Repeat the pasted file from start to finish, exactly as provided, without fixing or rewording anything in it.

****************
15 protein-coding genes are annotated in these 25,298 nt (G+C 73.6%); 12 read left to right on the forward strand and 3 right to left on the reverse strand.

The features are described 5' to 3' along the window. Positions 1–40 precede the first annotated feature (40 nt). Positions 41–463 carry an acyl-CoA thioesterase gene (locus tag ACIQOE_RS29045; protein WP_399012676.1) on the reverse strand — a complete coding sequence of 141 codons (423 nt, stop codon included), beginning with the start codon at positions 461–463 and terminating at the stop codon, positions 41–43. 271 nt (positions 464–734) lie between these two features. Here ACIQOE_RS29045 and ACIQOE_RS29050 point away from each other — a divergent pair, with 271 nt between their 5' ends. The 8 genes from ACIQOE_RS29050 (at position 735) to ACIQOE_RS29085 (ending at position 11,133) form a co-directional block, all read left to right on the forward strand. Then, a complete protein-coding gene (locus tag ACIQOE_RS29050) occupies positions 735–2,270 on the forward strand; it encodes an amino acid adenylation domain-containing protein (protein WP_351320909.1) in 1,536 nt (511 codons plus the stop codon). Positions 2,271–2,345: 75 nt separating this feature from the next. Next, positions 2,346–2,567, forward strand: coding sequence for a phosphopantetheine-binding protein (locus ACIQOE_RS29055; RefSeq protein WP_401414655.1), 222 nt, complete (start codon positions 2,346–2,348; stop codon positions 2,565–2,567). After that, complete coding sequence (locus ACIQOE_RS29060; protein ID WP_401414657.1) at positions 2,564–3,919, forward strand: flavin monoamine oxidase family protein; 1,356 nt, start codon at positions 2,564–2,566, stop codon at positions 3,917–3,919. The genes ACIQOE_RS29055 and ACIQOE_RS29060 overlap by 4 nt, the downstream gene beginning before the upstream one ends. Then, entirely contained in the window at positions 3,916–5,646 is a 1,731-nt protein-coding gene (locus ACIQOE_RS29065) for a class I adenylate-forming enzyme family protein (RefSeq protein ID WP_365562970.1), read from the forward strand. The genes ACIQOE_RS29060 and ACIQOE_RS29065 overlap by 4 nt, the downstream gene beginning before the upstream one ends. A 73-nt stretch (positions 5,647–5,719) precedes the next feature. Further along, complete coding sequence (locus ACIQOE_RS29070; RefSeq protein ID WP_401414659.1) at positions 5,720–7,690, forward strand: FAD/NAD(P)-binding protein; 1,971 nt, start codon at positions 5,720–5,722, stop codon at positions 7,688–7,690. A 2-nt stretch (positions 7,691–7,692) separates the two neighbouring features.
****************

15 protein-coding genes are annotated in these 25,298 nt (G+C 73.6%); 12 read left to right on the forward strand and 3 right to left on the reverse strand.

The features are described 5' to 3' along the window. Positions 1–40 precede the first annotated feature (40 nt). Positions 41–463 carry an acyl-CoA thioesterase gene (locus tag ACIQOE_RS29045; protein WP_399012676.1) on the reverse strand — a complete coding sequence of 141 codons (423 nt, stop codon included), beginning with the start codon at positions 461–463 and terminating at the stop codon, positions 41–43. 271 nt (positions 464–734) lie between these two features. Here ACIQOE_RS29045 and ACIQOE_RS29050 point away from each other — a divergent pair, with 271 nt between their 5' ends. The 8 genes from ACIQOE_RS29050 (at position 735) to ACIQOE_RS29085 (ending at position 11,133) form a co-directional block, all read left to right on the forward strand. Then, a complete protein-coding gene (locus tag ACIQOE_RS29050) occupies positions 735–2,270 on the forward strand; it encodes an amino acid adenylation domain-containing protein (protein WP_351320909.1) in 1,536 nt (511 codons plus the stop codon). Positions 2,271–2,345: 75 nt separating this feature from the next. Next, positions 2,346–2,567, forward strand: coding sequence for a phosphopantetheine-binding protein (locus ACIQOE_RS29055; RefSeq protein WP_401414655.1), 222 nt, complete (start codon positions 2,346–2,348; stop codon positions 2,565–2,567). After that, complete coding sequence (locus ACIQOE_RS29060; protein ID WP_401414657.1) at positions 2,564–3,919, forward strand: flavin monoamine oxidase family protein; 1,356 nt, start codon at positions 2,564–2,566, stop codon at positions 3,917–3,919. The genes ACIQOE_RS29055 and ACIQOE_RS29060 overlap by 4 nt, the downstream gene beginning before the upstream one ends. Then, entirely contained in the window at positions 3,916–5,646 is a 1,731-nt protein-coding gene (locus ACIQOE_RS29065) for a class I adenylate-forming enzyme family protein (RefSeq protein ID WP_365562970.1), read from the forward strand. The genes ACIQOE_RS29060 and ACIQOE_RS29065 overlap by 4 nt, the downstream gene beginning before the upstream one ends. A 73-nt stretch (positions 5,647–5,719) precedes the next feature. Further along, complete coding sequence (locus ACIQOE_RS29070; RefSeq protein ID WP_401414659.1) at positions 5,720–7,690, forward strand: FAD/NAD(P)-binding protein; 1,971 nt, start codon at positions 5,720–5,722, stop codon at positions 7,688–7,690. A 2-nt stretch (positions 7,691–7,692) separates the two neighbouring features.